IMHO “women’s specific geometry” = pink.

1 Like

Agree with all the ladies above - don’t worry about ladies bikes specifically. I have super long legs/short torso and ride all unisex bikes, road and mtb. Never had a problem fitting a “men’s” bike, other than needing adjustments on the shifters for my tiny hands.

1 Like

Damn that’s hot.

I swear just the paint job on the seat post makes it 1 km/h faster.

2 Likes

I’m 5’7" and ride a 51-53 cm frame usually. I refuse to buy any women’s specific frames because I think the resale market has way less buyers available. Men don’t really want to ride a Women’s bike it seems.

I think it’s mostly just marketing anyway. Put on a saddle that fits your anatomy and a stem length that’s appropriate for your reach. I notice a lot of ladies out there with stems that are way too long because we generally don’t have as long of torsos as our male counterparts.

Edit: To answer the post, I ride a Cervelo R3 (54 cm) on the road, and it is super compact and a good fit for someone without a long reach. For dirt/gravel I’m riding a Cannondale SuperX (51 cm). I know Giant has a line of women’s bikes (Liv) if your GF is more inclined to go with something that’s supposedly just for women.

Why aren’t these smaller frames using 650b wheels?

My wife rides Canyon on the road and Liv for CX. Both bikes were sold by the manufacturer as women’s specific.

My wife is 5’6 and both of the bikes look tiny :laughing: The Canyon is a thing of beauty though. It has chameleon purple paint work and it really is eye catching. She purchased it almost two years ago and it has been faultless. So light, a sneeze in the wrong place and you’d be in a hedge.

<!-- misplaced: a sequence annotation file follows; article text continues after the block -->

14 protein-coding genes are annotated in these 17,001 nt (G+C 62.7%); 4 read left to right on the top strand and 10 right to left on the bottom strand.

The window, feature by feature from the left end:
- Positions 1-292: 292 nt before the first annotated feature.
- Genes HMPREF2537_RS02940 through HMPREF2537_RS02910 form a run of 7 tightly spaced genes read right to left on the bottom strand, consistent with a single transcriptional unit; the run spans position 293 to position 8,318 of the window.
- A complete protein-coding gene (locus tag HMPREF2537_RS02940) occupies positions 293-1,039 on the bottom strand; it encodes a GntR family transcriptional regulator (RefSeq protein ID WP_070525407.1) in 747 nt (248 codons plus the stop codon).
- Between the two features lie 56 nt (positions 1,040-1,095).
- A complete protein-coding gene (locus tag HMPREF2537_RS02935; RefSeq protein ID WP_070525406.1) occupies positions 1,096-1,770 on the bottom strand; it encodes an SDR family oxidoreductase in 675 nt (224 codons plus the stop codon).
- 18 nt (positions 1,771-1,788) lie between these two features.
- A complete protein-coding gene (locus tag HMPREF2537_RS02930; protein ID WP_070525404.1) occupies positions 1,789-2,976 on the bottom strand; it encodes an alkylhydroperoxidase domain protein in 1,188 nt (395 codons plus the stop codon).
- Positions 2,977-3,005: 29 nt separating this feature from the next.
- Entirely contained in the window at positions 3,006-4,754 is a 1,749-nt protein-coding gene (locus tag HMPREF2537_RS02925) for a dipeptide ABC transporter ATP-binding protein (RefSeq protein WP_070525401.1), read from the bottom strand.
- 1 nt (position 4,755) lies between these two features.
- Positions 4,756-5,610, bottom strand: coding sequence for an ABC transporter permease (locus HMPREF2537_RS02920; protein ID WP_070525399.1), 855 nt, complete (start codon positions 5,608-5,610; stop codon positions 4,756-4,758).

Sounds familiar - I’m a 5’5” male but ride a Specialized Ruby targeted at women. I put a very short stem on it, and love feeling in control of the bike rather than spread out on a machine that’s a bit beyond my comfort zone. So agreed, focus on what fits and don’t worry about what gender the bike was assigned by the mfgr.

And, the white-on-white design is totally gender neutral :slight_smile:

2 Likes

Some of them do. Emma Pooley’s been on the “just put 650s on small bikes would you please” train for a while.

2 Likes

That is good news. I’m glad Emma is speaking up! Although I’m a little worried by the split of 650B vs 650C. I think it would be better if the industry just went with 650B because I doubt the tubeless tire makers are going to support that many options.

I already have a hard time finding tires and inner tubes for my wife’s Canyon Inflite which has 650B wheels.

There are a couple replies like this here. I’ll be the first to rage about artificially feminized marketing that takes a product designed for man-as-default and tries to sell it to not-men by slapping on a new paint job and changing nothing else, and there are a lot of “women’s” bikes that meet that description, but that’s really not what’s happening at manufacturers like Liv and Canyon. They base their designs on (old and not great, but the best they had at the time) data that seemed to show most women have proportionally shorter torsos and longer legs than most men, and they built bike frames with geometry explicitly intended to fit bodies shaped that way. It’s not just marketing; it’s a different product.

Current research shows there’s more proportional variation within genders than between, which is why e.g. Trek stopped making women’s frames in favor of a single “unisex” geo with a wider range of sizes. (Which really learned the wrong lesson, because now people on both ends of the body shape bell curve will be under-served. Argh.)

1 Like

My wife is only 4’11" and so she went for a canyon wmn endurace AL Disc 7.0 with 650b wheels and is really happy with the way it handles and finds it more comfortable than her previous Felt. She also found the move to disc helped with braking as her hands are very small and needs the levers close to the handlebars which gives her limited travel.

Just a hypothetical question, if you had the same bike but it was painted in one of the “women’s” colors like the pinks and turquoise would it have the same appeal?

Glad you found a bike that fits you.

2 Likes